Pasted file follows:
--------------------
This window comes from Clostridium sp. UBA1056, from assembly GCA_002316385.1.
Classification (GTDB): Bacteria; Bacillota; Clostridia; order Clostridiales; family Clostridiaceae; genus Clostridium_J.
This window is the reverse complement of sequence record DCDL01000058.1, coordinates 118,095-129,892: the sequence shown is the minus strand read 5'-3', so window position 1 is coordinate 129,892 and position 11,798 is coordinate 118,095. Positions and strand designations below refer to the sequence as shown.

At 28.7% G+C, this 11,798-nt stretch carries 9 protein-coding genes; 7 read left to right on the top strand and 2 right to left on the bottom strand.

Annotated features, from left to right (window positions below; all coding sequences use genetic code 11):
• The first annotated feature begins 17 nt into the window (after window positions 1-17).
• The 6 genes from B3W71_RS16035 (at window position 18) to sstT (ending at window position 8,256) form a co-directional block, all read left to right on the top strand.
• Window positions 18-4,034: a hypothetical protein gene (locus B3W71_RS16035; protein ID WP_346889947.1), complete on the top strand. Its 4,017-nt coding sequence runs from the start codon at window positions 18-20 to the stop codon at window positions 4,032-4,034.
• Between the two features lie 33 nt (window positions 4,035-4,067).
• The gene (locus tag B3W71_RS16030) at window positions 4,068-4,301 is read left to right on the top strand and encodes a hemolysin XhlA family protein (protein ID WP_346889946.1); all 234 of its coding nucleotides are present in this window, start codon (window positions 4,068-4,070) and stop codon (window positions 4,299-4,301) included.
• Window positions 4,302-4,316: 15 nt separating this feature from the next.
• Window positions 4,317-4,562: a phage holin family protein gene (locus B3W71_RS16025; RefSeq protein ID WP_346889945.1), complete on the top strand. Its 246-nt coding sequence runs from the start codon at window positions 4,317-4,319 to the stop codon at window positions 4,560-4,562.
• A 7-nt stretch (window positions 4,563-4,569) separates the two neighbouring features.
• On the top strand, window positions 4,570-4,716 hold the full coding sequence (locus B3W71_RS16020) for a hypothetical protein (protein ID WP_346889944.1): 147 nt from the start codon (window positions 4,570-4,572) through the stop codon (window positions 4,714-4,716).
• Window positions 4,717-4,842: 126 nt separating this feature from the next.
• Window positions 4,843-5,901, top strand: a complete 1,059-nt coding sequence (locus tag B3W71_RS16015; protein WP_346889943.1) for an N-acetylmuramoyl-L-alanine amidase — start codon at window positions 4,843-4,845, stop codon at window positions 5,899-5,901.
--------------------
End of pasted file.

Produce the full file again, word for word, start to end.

This window comes from Clostridium sp. UBA1056, from assembly GCA_002316385.1.
Classification (GTDB): Bacteria; Bacillota; Clostridia; order Clostridiales; family Clostridiaceae; genus Clostridium_J.
This window is the reverse complement of sequence record DCDL01000058.1, coordinates 118,095-129,892: the sequence shown is the minus strand read 5'-3', so window position 1 is coordinate 129,892 and position 11,798 is coordinate 118,095. Positions and strand designations below refer to the sequence as shown.

At 28.7% G+C, this 11,798-nt stretch carries 9 protein-coding genes; 7 read left to right on the top strand and 2 right to left on the bottom strand.

Annotated features, from left to right (window positions below; all coding sequences use genetic code 11):
• The first annotated feature begins 17 nt into the window (after window positions 1-17).
• The 6 genes from B3W71_RS16035 (at window position 18) to sstT (ending at window position 8,256) form a co-directional block, all read left to right on the top strand.
• Window positions 18-4,034: a hypothetical protein gene (locus B3W71_RS16035; protein ID WP_346889947.1), complete on the top strand. Its 4,017-nt coding sequence runs from the start codon at window positions 18-20 to the stop codon at window positions 4,032-4,034.
• Between the two features lie 33 nt (window positions 4,035-4,067).
• The gene (locus tag B3W71_RS16030) at window positions 4,068-4,301 is read left to right on the top strand and encodes a hemolysin XhlA family protein (protein ID WP_346889946.1); all 234 of its coding nucleotides are present in this window, start codon (window positions 4,068-4,070) and stop codon (window positions 4,299-4,301) included.
• Window positions 4,302-4,316: 15 nt separating this feature from the next.
• Window positions 4,317-4,562: a phage holin family protein gene (locus B3W71_RS16025; RefSeq protein ID WP_346889945.1), complete on the top strand. Its 246-nt coding sequence runs from the start codon at window positions 4,317-4,319 to the stop codon at window positions 4,560-4,562.
• A 7-nt stretch (window positions 4,563-4,569) separates the two neighbouring features.
• On the top strand, window positions 4,570-4,716 hold the full coding sequence (locus B3W71_RS16020) for a hypothetical protein (protein ID WP_346889944.1): 147 nt from the start codon (window positions 4,570-4,572) through the stop codon (window positions 4,714-4,716).
• Window positions 4,717-4,842: 126 nt separating this feature from the next.
• Window positions 4,843-5,901, top strand: a complete 1,059-nt coding sequence (locus tag B3W71_RS16015; protein WP_346889943.1) for an N-acetylmuramoyl-L-alanine amidase — start codon at window positions 4,843-4,845, stop codon at window positions 5,899-5,901.